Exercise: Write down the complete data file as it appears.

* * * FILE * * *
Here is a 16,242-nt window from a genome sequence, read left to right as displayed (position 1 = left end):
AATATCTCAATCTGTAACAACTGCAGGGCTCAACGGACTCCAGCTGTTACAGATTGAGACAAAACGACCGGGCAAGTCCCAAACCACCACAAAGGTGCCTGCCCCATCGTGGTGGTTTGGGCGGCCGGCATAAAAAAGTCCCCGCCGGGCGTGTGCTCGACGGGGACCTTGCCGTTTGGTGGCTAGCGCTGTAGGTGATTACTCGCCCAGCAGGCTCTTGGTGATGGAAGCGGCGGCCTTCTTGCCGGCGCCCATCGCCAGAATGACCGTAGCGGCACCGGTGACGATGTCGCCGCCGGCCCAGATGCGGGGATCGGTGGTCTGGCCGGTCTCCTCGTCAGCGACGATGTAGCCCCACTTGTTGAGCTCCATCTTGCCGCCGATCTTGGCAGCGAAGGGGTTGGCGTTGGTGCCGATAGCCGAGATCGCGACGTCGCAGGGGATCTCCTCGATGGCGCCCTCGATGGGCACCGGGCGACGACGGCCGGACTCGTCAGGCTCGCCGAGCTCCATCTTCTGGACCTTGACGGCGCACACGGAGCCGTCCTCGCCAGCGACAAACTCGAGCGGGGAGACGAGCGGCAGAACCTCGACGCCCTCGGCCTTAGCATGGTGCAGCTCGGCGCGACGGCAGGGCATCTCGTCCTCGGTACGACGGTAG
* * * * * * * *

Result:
Here is a 16,242-nt window from a genome sequence, read left to right as displayed (position 1 = left end):
AATATCTCAATCTGTAACAACTGCAGGGCTCAACGGACTCCAGCTGTTACAGATTGAGACAAAACGACCGGGCAAGTCCCAAACCACCACAAAGGTGCCTGCCCCATCGTGGTGGTTTGGGCGGCCGGCATAAAAAAGTCCCCGCCGGGCGTGTGCTCGACGGGGACCTTGCCGTTTGGTGGCTAGCGCTGTAGGTGATTACTCGCCCAGCAGGCTCTTGGTGATGGAAGCGGCGGCCTTCTTGCCGGCGCCCATCGCCAGAATGACCGTAGCGGCACCGGTGACGATGTCGCCGCCGGCCCAGATGCGGGGATCGGTGGTCTGGCCGGTCTCCTCGTCAGCGACGATGTAGCCCCACTTGTTGAGCTCCATCTTGCCGCCGATCTTGGCAGCGAAGGGGTTGGCGTTGGTGCCGATAGCCGAGATCGCGACGTCGCAGGGGATCTCCTCGATGGCGCCCTCGATGGGCACCGGGCGACGACGGCCGGACTCGTCAGGCTCGCCGAGCTCCATCTTCTGGACCTTGACGGCGCACACGGAGCCGTCCTCGCCAGCGACAAACTCGAGCGGGGAGACGAGCGGCAGAACCTCGACGCCCTCGGCCTTAGCATGGTGCAGCTCGGCGCGACGGCAGGGCATCTCGTCCTCGGTACGACGGTAG